by Andy Slote - Director of Customer Success for ObjectSpectrum
Jun 01 2023
Environmental, Social, and Corporate Governance (ESG) is a hot topic lately, trending in discussions about the changing world, including how we attempt to manage the negative aspects and influence future outcomes. For many ESG efforts, the Internet of Things (IoT) can be essential.
The meaning of ESG varies slightly from one perspective to another, but most descriptions talk about similar high-level goals. The Environmental component is about reducing negative environmental impact and future risk. Social refers to generating value for all organizational stakeholders, including employees, customers, suppliers, investors, etc. Finally, defining the roles, responsibilities, and expectations to execute these objectives is what Corporate Governance is all about.
How companies create strategies that translate into value will vary greatly depending on their industry. So, we can end up dealing with an expansive concept to tackle – one where the role of technology varies widely.
With the Environmental element, you often hear about sustainability, sustainable practices, or other related concepts. Dictionary.com defines sustainable as “pertaining to a system that maintains its viability by using techniques that allow for continual reuse.” The US EPA describes an approach to sustainability as “To pursue sustainability is to create and maintain the conditions under which humans and nature can exist in productive harmony to support present and future generations.” But what that means for companies is subject to their interpretation and is business dependent. For example, companies with sizeable environmental impacts, like mining or agriculture, typically have more opportunities than services-only firms.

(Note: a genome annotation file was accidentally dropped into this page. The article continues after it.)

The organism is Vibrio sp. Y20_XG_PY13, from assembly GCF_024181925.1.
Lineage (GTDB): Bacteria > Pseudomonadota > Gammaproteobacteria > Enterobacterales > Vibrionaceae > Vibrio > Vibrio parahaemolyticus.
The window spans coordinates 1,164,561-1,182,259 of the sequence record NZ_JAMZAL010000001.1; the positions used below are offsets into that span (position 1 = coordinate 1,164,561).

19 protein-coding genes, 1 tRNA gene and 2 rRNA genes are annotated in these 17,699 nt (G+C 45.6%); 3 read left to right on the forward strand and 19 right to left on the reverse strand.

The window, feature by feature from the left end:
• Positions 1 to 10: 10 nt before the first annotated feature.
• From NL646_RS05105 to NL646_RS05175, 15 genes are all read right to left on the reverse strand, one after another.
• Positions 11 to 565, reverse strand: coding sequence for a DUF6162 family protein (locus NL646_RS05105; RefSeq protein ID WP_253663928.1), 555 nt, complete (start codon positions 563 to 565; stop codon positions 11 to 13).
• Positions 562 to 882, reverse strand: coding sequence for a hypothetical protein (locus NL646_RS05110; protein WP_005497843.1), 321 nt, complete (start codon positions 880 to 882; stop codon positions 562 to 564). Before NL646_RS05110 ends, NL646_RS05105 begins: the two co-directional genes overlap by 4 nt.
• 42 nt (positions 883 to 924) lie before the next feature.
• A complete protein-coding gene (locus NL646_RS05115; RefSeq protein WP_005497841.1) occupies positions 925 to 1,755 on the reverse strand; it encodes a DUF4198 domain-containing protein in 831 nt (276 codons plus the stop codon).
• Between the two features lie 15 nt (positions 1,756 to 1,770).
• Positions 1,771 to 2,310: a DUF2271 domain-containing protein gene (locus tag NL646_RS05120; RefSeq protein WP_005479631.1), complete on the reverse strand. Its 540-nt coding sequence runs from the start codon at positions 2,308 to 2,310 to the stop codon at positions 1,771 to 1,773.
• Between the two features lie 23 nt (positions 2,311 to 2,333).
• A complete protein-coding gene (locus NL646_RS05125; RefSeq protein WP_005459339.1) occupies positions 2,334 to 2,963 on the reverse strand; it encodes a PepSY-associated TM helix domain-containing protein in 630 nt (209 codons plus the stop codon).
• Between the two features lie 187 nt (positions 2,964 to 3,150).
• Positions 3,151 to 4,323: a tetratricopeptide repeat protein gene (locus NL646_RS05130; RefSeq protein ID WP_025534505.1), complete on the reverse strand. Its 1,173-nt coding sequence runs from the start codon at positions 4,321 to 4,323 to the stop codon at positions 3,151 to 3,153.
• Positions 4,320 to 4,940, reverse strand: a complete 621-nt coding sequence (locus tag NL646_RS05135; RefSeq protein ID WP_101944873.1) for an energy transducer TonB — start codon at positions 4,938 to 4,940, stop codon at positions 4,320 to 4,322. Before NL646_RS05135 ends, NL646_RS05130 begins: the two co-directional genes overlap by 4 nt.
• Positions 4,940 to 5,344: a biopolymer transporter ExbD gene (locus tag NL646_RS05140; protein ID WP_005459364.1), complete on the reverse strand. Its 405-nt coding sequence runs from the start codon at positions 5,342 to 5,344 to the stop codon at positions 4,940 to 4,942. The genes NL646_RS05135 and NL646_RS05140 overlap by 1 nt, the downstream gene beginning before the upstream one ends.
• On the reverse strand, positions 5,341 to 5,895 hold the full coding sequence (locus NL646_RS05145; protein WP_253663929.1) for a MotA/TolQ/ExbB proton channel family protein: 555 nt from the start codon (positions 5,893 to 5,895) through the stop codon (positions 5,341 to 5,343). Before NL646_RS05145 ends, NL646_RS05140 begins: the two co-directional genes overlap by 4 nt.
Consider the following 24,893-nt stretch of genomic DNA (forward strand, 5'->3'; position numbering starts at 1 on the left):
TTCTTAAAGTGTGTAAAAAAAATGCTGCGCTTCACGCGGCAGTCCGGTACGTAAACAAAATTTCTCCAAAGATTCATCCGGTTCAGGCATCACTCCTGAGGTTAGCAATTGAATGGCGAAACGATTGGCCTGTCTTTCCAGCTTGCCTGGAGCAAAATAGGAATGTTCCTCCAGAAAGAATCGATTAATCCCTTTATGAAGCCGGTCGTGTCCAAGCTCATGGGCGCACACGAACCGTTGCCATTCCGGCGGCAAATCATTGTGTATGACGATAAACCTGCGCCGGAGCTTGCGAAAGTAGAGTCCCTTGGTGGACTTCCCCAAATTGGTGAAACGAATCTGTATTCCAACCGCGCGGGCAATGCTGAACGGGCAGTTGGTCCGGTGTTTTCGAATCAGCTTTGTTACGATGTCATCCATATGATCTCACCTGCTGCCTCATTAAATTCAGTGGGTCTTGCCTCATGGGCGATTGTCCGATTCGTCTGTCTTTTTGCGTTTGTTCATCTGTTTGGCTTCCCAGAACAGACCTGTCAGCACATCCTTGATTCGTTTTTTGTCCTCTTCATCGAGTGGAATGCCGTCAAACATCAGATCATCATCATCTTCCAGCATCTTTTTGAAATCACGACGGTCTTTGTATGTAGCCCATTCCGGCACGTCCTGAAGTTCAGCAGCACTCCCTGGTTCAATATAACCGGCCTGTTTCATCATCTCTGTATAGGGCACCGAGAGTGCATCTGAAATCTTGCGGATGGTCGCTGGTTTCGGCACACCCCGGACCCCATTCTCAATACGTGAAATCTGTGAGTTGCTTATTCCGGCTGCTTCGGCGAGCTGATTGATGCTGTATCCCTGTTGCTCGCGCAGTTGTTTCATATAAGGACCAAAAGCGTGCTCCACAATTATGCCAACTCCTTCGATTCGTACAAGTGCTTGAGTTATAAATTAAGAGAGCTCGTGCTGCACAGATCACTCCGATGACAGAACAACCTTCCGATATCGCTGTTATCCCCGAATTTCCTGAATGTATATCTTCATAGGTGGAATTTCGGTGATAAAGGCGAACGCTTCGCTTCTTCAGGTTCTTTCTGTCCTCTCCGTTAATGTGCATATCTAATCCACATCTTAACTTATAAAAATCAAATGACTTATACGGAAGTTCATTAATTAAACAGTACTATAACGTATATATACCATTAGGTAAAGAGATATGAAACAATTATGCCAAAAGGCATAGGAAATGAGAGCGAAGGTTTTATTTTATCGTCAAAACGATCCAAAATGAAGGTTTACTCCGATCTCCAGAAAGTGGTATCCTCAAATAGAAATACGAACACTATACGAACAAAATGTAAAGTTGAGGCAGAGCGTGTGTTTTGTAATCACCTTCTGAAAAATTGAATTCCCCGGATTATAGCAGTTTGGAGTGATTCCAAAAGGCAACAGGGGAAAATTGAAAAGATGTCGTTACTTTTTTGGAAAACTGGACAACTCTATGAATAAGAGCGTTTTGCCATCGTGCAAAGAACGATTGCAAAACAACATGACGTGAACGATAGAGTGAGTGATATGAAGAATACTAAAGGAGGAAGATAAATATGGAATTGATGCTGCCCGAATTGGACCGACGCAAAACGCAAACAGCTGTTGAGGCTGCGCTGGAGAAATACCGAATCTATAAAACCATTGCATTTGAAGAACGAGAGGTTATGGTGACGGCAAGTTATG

Capturing data for an environmental program is an area where IoT can play a critical role. For example, tracking water use from the source to the end user requires sensors at different points in the supply chain. Network connections get the data ingested, translated, and turned into useful information. A detailed analysis can result from the proper IoT devices, data management, and visualization. As corrective measures are implemented, the same view of the data shows the progress and helps define the impact.
An example of an IoT project to create value for employees (Social) is indoor air quality monitoring. Sensing the Particulate Matter (PM) levels and Volatile Organic Compounds in office environments makes work areas safer and healthier. Carbon Dioxide rarely rises to the point where it seriously impacts health, but slightly higher than recommended concentrations can cause decreases in productivity. Adding more fresh air with existing ventilation or installing new equipment to clean the air improves the employee environment.
A Governance strategy requires data, and IoT can contribute significantly here, too. Being able to readily capture necessary information will provide visuals showing progress toward objectives. Even if you don’t have clear-cut ESG objectives, these efforts benefit the company and its stakeholders (and the planet), and there’s a role for IoT in telling the story.
The most sophisticated projects use machine learning for automation, making your IoT endeavors less costly. Ideally, with a quality design and implementation, solutions run with little human intervention. In addition, with the right technology partner, effectively integrating IoT applications with other systems like ERP will make your deployments more impactful and essential to the company’s ESG mission.|